Do you remember when you brought your new shrubs, trees and ornamental perennials home and carefully planted them and made sure they got the care they needed for those first few weeks?
Now think about the toll that winter weather can take. A little TLC might be needed to help your plants make it through the season, as they are exposed to winter snow, ice, wind, cold temperatures and de-icing substances. While many plants have inherent biological protections, harsh elements can take a toll on evergreen needles, tree bark, plant roots and flower buds. Hungry wildlife can also wreak havoc.
The good news is that you can protect your plantings – and your investment of time and money – with a few simple measures.
Our crop of Bloom-A-Thon® Lavender, a Proven Winners® plant.
- Guard against the “heaving” of plantings and shrubs caused by flip-flops of cold and moderate temperatures by adding a layer of mulch that delivers more consistent soil conditions. A thin layer of mulch will also help insulate trees from cold weather.
- Broadleaf evergreens like azaleas can be wrapped in burlap to protect them from winter burn. Burlap is the ideal material because it is breathable, making it ideal for covering your dormant plants.
Our lovely crop of Endless Summer® hydrangeas.
- Big leaf Hydrangeas (macrophylla) are less cold hardy and could use a little more protection. You can use a tomato cage or chicken wire around the hydrangea with old leaves surrounding to protect your big leaf hydrangeas.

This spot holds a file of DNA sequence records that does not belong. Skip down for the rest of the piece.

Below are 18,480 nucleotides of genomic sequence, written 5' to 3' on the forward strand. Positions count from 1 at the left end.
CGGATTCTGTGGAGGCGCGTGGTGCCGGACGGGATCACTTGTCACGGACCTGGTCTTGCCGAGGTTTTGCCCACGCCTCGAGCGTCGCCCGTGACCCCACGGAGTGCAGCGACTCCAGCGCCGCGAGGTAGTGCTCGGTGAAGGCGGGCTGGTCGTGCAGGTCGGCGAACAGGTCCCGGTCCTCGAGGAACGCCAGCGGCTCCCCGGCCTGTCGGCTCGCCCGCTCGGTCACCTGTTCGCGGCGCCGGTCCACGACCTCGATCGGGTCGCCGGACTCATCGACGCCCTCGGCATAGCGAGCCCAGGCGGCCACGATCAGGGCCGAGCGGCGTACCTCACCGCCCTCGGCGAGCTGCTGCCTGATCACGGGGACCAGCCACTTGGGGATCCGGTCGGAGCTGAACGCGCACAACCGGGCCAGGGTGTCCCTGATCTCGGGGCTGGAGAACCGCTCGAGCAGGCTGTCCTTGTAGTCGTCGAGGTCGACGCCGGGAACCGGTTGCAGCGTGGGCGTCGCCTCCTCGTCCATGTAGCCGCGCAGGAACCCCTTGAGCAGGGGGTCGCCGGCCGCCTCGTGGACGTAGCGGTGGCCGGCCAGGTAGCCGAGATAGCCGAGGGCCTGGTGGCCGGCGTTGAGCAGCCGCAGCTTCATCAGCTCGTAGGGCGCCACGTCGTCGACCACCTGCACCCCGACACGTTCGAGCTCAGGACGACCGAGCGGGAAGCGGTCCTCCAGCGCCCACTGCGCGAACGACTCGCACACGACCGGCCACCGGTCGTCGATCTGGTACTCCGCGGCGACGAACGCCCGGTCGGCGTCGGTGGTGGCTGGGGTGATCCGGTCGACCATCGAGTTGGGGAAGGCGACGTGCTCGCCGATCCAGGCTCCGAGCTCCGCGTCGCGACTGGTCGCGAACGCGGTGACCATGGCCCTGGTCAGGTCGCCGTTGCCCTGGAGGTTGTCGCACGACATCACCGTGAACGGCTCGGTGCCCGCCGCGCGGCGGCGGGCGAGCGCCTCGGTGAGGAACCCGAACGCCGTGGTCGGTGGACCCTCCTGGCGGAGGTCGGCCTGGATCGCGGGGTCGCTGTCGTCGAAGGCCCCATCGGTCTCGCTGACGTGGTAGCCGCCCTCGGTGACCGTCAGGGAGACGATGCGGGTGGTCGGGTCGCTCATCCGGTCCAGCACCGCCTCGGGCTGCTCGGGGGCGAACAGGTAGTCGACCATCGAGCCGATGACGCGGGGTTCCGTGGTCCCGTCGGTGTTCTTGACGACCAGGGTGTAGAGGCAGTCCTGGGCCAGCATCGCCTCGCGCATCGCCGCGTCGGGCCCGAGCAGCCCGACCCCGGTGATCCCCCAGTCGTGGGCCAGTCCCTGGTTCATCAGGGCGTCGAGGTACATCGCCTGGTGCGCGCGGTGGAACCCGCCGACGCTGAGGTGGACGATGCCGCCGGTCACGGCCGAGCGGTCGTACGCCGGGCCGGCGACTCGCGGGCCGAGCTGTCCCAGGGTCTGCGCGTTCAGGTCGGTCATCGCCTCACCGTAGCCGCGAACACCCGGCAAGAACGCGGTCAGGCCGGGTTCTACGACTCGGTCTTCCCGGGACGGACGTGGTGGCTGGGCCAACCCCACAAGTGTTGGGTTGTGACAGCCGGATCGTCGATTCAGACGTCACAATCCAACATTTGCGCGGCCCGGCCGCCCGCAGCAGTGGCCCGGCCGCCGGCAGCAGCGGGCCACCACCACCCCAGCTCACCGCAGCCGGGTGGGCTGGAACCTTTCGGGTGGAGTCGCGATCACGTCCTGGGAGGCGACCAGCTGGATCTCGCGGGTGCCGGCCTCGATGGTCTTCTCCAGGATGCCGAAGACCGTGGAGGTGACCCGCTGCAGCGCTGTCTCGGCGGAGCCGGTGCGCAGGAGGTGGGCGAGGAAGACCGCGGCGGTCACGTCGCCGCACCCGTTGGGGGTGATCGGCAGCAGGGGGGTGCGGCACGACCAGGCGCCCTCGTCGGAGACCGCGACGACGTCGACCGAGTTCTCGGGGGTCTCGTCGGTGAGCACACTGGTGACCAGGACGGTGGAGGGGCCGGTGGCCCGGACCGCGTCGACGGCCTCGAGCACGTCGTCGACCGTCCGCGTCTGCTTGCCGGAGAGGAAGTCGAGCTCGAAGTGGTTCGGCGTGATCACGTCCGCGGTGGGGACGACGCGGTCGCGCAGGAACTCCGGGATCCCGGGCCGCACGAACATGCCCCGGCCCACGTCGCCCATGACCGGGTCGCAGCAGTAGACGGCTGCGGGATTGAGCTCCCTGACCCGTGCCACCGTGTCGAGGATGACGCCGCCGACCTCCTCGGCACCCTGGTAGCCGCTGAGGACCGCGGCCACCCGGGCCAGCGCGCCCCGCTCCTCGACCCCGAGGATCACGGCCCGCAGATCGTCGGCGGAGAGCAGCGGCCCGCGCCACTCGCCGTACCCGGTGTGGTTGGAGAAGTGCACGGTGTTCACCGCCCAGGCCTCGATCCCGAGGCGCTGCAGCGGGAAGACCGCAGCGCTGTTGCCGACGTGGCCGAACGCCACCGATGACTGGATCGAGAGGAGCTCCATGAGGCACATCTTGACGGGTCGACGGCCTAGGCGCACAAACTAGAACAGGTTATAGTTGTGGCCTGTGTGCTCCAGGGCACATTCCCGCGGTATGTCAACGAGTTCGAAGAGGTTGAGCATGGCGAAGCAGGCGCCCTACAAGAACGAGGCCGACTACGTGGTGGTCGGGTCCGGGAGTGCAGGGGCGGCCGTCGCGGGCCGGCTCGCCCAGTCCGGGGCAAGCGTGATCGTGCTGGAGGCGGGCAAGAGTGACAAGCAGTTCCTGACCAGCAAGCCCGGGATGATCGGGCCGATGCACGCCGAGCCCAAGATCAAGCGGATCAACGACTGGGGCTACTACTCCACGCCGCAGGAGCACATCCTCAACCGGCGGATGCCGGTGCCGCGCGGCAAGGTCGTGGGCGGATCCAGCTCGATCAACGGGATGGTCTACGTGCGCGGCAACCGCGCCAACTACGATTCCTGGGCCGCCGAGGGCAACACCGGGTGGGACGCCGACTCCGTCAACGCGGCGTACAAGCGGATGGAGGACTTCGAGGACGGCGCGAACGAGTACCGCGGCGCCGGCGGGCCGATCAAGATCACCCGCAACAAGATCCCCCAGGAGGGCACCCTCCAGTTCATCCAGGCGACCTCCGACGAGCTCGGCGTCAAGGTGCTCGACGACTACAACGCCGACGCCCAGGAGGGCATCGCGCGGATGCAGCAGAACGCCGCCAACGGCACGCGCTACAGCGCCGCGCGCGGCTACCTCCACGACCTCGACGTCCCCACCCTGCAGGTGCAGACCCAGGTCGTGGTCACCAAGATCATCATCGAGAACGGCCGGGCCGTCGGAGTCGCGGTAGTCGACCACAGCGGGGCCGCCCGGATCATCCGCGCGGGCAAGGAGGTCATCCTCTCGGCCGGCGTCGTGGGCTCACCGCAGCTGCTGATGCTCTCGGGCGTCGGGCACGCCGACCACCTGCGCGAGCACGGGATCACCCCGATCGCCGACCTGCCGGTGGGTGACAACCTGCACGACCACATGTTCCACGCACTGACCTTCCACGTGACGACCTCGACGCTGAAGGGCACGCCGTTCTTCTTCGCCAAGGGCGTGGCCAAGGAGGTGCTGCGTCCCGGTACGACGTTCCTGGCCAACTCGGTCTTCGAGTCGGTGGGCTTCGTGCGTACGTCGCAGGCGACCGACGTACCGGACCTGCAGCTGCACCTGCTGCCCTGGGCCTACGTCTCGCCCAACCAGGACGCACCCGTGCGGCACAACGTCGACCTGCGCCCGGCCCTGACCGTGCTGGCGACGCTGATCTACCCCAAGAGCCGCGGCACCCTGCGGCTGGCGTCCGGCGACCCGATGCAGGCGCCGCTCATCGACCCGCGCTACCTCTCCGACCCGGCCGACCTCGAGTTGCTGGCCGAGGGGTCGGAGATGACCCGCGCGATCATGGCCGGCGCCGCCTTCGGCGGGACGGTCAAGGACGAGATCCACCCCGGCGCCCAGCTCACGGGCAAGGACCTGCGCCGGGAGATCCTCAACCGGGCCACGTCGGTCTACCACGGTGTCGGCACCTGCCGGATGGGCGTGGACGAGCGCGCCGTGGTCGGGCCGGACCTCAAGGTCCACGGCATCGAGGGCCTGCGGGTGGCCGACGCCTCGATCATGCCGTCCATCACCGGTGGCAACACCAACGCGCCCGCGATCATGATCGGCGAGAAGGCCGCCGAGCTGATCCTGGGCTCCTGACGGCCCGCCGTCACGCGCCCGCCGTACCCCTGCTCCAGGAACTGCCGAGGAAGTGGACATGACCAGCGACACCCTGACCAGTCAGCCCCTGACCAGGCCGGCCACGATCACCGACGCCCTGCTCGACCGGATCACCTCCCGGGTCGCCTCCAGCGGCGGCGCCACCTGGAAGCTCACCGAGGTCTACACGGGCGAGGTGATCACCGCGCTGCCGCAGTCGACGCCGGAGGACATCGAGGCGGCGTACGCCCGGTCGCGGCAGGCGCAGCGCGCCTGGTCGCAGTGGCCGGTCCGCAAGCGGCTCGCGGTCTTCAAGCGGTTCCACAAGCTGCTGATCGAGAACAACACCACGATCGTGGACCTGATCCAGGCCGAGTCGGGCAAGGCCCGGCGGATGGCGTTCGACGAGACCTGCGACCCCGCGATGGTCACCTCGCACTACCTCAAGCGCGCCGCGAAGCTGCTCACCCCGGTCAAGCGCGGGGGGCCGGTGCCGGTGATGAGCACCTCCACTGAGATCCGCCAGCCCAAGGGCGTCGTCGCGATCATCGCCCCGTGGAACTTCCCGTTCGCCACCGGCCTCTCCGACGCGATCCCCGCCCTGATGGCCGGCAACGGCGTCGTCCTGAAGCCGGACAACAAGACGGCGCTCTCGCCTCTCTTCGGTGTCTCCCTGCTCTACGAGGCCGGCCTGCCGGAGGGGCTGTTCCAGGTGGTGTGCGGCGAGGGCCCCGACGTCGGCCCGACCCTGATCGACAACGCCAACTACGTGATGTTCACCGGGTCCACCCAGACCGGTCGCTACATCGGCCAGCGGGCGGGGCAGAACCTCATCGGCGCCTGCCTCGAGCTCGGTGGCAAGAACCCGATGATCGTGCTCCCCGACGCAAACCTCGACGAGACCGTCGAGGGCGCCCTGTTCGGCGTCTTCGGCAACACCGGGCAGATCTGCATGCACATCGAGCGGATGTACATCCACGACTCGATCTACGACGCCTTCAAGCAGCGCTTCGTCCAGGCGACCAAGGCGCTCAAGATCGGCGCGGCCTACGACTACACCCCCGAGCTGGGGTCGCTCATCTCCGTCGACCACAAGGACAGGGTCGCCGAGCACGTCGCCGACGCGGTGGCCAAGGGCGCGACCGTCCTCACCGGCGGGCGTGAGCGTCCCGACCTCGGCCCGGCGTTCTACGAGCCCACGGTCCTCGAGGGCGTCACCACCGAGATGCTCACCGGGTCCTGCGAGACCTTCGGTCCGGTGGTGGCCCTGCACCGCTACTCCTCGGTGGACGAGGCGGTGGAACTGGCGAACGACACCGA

- It’s not too late to spray an anti-desiccant like Wilt-Pruf on trees to stem weather-related water loss.
- Protect the roots of ornamental grasses by waiting until early spring to cut them back. Many of these ornamental grasses provide beautiful winter interest, too!
- Remember to water! Some areas of the country are experiencing lower-than-usual precipitation this winter that is affecting soil moisture and the health of plants, even in dormancy. Refresh areas of plants that look dry with a bit of water carried outside in a bucket or watering can.
Meanwhile, as you’re trying to break out of winter fever by planning for your beautiful 2021 landscape, think about how your surroundings may impact potential new trees, shrubs and perennials next year. Keep placement in mind, since winter damage is often worse in areas facing winter sun and wind. And when browsing for new additions to your landscape or garden, read up on plants’ hardiness and recommended locations to ensure that you are adding species and varieties that are suited for your zone. Our online catalog includes helpful descriptions and information to make that process easier.
A few steps now will help ensure a greener, healthier spring. Already the days are getting longer and Groundhog’s Day is coming up, and we’re counting down right along with you!
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